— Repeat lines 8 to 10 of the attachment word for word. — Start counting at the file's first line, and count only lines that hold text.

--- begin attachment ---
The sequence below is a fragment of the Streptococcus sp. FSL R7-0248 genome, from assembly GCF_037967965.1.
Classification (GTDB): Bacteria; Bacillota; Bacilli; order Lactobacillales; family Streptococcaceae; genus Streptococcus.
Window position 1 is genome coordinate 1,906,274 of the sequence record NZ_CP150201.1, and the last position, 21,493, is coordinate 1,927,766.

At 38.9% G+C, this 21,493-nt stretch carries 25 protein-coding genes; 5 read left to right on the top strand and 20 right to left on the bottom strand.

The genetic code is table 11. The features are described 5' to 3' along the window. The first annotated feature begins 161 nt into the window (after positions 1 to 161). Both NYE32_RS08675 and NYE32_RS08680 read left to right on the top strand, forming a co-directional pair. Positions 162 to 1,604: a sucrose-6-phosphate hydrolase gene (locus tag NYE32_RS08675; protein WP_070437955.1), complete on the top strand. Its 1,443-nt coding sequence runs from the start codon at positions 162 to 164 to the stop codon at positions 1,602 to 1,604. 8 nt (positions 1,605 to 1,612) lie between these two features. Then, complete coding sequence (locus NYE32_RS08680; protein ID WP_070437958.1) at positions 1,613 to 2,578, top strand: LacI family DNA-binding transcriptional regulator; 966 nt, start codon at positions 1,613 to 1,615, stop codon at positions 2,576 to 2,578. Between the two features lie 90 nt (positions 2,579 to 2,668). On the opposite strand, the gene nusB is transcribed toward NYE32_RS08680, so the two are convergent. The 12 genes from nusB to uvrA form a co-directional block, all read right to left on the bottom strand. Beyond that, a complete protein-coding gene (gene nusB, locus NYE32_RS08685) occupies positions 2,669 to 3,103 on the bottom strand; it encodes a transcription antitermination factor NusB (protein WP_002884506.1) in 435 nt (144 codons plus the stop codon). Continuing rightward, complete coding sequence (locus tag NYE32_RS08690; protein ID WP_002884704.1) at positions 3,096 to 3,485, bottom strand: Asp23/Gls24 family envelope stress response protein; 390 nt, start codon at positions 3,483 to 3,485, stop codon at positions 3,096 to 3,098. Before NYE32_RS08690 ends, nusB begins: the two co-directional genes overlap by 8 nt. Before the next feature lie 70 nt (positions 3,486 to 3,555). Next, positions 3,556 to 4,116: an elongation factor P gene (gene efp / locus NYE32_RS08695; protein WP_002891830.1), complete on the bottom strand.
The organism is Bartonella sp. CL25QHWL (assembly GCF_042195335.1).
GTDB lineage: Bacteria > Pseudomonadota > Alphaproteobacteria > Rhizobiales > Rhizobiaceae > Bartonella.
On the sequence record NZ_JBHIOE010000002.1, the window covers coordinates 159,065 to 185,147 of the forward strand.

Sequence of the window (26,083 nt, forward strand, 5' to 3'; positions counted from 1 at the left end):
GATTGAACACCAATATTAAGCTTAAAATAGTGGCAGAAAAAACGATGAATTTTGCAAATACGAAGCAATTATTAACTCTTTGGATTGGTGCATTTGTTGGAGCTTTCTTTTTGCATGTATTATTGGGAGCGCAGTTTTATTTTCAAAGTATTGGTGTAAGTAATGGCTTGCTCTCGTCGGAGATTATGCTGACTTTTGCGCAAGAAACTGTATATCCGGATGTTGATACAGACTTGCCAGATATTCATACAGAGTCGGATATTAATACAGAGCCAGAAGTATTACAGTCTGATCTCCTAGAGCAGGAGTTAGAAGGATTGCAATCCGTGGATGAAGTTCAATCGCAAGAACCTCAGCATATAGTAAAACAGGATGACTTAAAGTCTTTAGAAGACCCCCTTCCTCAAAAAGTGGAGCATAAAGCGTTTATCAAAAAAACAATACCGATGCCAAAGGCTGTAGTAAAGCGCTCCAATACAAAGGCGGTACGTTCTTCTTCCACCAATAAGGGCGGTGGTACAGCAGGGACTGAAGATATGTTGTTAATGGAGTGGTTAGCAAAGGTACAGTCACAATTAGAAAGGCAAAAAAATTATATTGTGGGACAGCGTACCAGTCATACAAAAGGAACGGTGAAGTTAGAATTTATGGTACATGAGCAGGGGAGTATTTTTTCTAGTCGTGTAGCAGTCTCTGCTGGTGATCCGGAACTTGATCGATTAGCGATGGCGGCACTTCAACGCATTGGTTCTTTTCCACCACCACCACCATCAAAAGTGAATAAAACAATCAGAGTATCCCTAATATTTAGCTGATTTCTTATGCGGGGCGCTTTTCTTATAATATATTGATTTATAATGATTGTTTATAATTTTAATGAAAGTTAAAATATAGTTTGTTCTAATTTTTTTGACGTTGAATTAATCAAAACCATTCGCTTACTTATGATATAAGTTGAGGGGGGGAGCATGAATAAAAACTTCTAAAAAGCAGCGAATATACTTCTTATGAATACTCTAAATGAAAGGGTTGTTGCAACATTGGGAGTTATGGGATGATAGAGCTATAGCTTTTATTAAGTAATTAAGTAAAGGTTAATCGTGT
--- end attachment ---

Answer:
On the sequence record NZ_JBHIOE010000002.1, the window covers coordinates 159,065 to 185,147 of the forward strand.

Sequence of the window (26,083 nt, forward strand, 5' to 3'; positions counted from 1 at the left end):
GATTGAACACCAATATTAAGCTTAAAATAGTGGCAGAAAAAACGATGAATTTTGCAAATACGAAGCAATTATTAACTCTTTGGATTGGTGCATTTGTTGGAGCTTTCTTTTTGCATGTATTATTGGGAGCGCAGTTTTATTTTCAAAGTATTGGTGTAAGTAATGGCTTGCTCTCGTCGGAGATTATGCTGACTTTTGCGCAAGAAACTGTATATCCGGATGTTGATACAGACTTGCCAGATATTCATACAGAGTCGGATATTAATACAGAGCCAGAAGTATTACAGTCTGATCTCCTAGAGCAGGAGTTAGAAGGATTGCAATCCGTGGATGAAGTTCAATCGCAAGAACCTCAGCATATAGTAAAACAGGATGACTTAAAGTCTTTAGAAGACCCCCTTCCTCAAAAAGTGGAGCATAAAGCGTTTATCAAAAAAACAATACCGATGCCAAAGGCTGTAGTAAAGCGCTCCAATACAAAGGCGGTACGTTCTTCTTCCACCAATAAGGGCGGTGGTACAGCAGGGACTGAAGATATGTTGTTAATGGAGTGGTTAGCAAAGGTACAGTCACAATTAGAAAGGCAAAAAAATTATATTGTGGGACAGCGTACCAGTCATACAAAAGGAACGGTGAAGTTAGAATTTATGGTACATGAGCAGGGGAGTATTTTTTCTAGTCGTGTAGCAGTCTCTGCTGGTGATCCGGAACTTGATCGATTAGCGATGGCGGCACTTCAACGCATTGGTTCTTTTCCACCACCACCACCATCAAAAGTGAATAAAACAATCAGAGTATCCCTAATATTTAGCTGATTTCTTATGCGGGGCGCTTTTCTTATAATATATTGATTTATAATGATTGTTTATAATTTTAATGAAAGTTAAAATATAGTTTGTTCTAATTTTTTTGACGTTGAATTAATCAAAACCATTCGCTTACTTATGATATAAGTTGAGGGGGGGAGCATGAATAAAAACTTCTAAAAAGCAGCGAATATACTTCTTATGAATACTCTAAATGAAAGGGTTGTTGCAACATTGGGAGTTATGGGATGATAGAGCTATAGCTTTTATTAAGTAATTAAGTAAAGGTTAATCGTGT